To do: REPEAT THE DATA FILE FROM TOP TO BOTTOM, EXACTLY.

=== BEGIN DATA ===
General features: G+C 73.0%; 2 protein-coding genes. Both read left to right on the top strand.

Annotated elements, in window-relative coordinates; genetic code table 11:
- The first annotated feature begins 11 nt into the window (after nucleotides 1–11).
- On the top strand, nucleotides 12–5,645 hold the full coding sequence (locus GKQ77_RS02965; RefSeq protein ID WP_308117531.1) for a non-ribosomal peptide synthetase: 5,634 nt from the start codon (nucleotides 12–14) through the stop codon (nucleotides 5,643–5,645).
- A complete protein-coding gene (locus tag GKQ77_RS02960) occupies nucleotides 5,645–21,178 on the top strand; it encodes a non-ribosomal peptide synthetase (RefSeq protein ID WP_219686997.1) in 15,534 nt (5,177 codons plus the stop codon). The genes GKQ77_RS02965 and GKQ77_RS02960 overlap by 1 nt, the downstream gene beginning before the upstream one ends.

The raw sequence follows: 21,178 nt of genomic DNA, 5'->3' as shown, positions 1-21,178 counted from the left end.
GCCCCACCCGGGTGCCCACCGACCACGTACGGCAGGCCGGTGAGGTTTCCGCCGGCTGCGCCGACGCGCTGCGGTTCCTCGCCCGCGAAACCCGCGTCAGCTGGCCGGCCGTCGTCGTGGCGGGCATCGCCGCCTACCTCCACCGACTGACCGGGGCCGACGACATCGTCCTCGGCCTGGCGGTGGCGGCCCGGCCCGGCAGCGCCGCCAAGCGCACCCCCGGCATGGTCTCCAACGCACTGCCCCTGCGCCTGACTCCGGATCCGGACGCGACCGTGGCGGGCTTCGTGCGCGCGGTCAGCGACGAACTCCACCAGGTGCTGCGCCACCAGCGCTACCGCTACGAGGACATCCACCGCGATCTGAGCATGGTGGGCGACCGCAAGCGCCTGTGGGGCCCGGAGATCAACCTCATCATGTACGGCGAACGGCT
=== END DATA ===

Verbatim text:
General features: G+C 73.0%; 2 protein-coding genes. Both read left to right on the top strand.

Annotated elements, in window-relative coordinates; genetic code table 11:
- The first annotated feature begins 11 nt into the window (after nucleotides 1–11).
- On the top strand, nucleotides 12–5,645 hold the full coding sequence (locus GKQ77_RS02965; RefSeq protein ID WP_308117531.1) for a non-ribosomal peptide synthetase: 5,634 nt from the start codon (nucleotides 12–14) through the stop codon (nucleotides 5,643–5,645).
- A complete protein-coding gene (locus tag GKQ77_RS02960) occupies nucleotides 5,645–21,178 on the top strand; it encodes a non-ribosomal peptide synthetase (RefSeq protein ID WP_219686997.1) in 15,534 nt (5,177 codons plus the stop codon). The genes GKQ77_RS02965 and GKQ77_RS02960 overlap by 1 nt, the downstream gene beginning before the upstream one ends.

The raw sequence follows: 21,178 nt of genomic DNA, 5'->3' as shown, positions 1-21,178 counted from the left end.
GCCCCACCCGGGTGCCCACCGACCACGTACGGCAGGCCGGTGAGGTTTCCGCCGGCTGCGCCGACGCGCTGCGGTTCCTCGCCCGCGAAACCCGCGTCAGCTGGCCGGCCGTCGTCGTGGCGGGCATCGCCGCCTACCTCCACCGACTGACCGGGGCCGACGACATCGTCCTCGGCCTGGCGGTGGCGGCCCGGCCCGGCAGCGCCGCCAAGCGCACCCCCGGCATGGTCTCCAACGCACTGCCCCTGCGCCTGACTCCGGATCCGGACGCGACCGTGGCGGGCTTCGTGCGCGCGGTCAGCGACGAACTCCACCAGGTGCTGCGCCACCAGCGCTACCGCTACGAGGACATCCACCGCGATCTGAGCATGGTGGGCGACCGCAAGCGCCTGTGGGGCCCGGAGATCAACCTCATCATGTACGGCGAACGGCT